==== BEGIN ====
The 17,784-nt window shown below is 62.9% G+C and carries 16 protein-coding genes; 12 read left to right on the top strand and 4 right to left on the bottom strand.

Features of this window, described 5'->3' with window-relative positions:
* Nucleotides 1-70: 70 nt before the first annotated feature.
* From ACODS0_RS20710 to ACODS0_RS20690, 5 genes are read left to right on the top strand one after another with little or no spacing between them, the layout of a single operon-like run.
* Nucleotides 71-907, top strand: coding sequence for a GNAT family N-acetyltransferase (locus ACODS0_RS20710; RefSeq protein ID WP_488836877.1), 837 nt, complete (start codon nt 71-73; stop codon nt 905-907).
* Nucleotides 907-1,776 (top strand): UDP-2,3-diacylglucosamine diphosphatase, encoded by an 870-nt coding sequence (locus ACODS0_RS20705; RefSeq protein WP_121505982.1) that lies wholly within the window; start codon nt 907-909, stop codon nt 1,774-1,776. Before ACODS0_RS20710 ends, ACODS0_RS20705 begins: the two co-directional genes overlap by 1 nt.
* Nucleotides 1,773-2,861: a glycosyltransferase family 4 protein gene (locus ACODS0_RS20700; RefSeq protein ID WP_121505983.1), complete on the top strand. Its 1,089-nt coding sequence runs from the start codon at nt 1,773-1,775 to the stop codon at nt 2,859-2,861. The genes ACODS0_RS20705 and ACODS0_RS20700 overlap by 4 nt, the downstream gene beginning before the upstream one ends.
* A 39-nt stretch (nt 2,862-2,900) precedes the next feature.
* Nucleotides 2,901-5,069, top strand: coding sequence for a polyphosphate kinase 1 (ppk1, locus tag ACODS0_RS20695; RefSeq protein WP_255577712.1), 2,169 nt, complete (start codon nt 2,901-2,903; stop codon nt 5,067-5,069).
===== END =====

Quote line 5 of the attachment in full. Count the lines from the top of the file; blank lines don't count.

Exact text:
* Nucleotides 71-907, top strand: coding sequence for a GNAT family N-acetyltransferase (locus ACODS0_RS20710; RefSeq protein ID WP_488836877.1), 837 nt, complete (start codon nt 71-73; stop codon nt 905-907).